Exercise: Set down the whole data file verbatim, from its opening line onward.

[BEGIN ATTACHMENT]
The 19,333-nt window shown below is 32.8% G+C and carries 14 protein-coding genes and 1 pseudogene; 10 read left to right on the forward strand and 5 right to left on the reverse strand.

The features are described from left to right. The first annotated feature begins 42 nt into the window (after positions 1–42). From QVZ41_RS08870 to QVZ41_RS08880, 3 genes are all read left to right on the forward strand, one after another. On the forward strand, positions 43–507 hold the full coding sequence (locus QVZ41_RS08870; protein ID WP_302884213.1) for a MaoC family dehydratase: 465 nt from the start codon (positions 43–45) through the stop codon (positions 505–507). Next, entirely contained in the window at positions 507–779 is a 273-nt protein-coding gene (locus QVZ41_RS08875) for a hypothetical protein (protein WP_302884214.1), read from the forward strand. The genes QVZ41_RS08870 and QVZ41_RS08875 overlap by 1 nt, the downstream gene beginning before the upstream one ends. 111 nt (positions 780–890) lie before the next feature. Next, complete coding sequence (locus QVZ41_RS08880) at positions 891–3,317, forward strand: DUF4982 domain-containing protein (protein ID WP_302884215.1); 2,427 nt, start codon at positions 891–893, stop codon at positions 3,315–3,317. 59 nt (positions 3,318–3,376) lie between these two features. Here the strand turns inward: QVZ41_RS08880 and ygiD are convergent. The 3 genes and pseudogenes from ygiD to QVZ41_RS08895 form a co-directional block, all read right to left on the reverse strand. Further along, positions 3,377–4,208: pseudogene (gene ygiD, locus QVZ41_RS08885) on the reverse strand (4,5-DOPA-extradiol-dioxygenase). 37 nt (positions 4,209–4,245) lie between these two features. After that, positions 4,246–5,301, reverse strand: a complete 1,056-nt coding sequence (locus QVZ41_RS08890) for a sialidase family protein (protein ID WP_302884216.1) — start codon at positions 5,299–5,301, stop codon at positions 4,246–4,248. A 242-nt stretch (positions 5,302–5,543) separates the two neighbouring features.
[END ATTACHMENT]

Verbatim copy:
The 19,333-nt window shown below is 32.8% G+C and carries 14 protein-coding genes and 1 pseudogene; 10 read left to right on the forward strand and 5 right to left on the reverse strand.

The features are described from left to right. The first annotated feature begins 42 nt into the window (after positions 1–42). From QVZ41_RS08870 to QVZ41_RS08880, 3 genes are all read left to right on the forward strand, one after another. On the forward strand, positions 43–507 hold the full coding sequence (locus QVZ41_RS08870; protein ID WP_302884213.1) for a MaoC family dehydratase: 465 nt from the start codon (positions 43–45) through the stop codon (positions 505–507). Next, entirely contained in the window at positions 507–779 is a 273-nt protein-coding gene (locus QVZ41_RS08875) for a hypothetical protein (protein WP_302884214.1), read from the forward strand. The genes QVZ41_RS08870 and QVZ41_RS08875 overlap by 1 nt, the downstream gene beginning before the upstream one ends. 111 nt (positions 780–890) lie before the next feature. Next, complete coding sequence (locus QVZ41_RS08880) at positions 891–3,317, forward strand: DUF4982 domain-containing protein (protein ID WP_302884215.1); 2,427 nt, start codon at positions 891–893, stop codon at positions 3,315–3,317. 59 nt (positions 3,318–3,376) lie between these two features. Here the strand turns inward: QVZ41_RS08880 and ygiD are convergent. The 3 genes and pseudogenes from ygiD to QVZ41_RS08895 form a co-directional block, all read right to left on the reverse strand. Further along, positions 3,377–4,208: pseudogene (gene ygiD, locus QVZ41_RS08885) on the reverse strand (4,5-DOPA-extradiol-dioxygenase). 37 nt (positions 4,209–4,245) lie between these two features. After that, positions 4,246–5,301, reverse strand: a complete 1,056-nt coding sequence (locus QVZ41_RS08890) for a sialidase family protein (protein ID WP_302884216.1) — start codon at positions 5,299–5,301, stop codon at positions 4,246–4,248. A 242-nt stretch (positions 5,302–5,543) separates the two neighbouring features.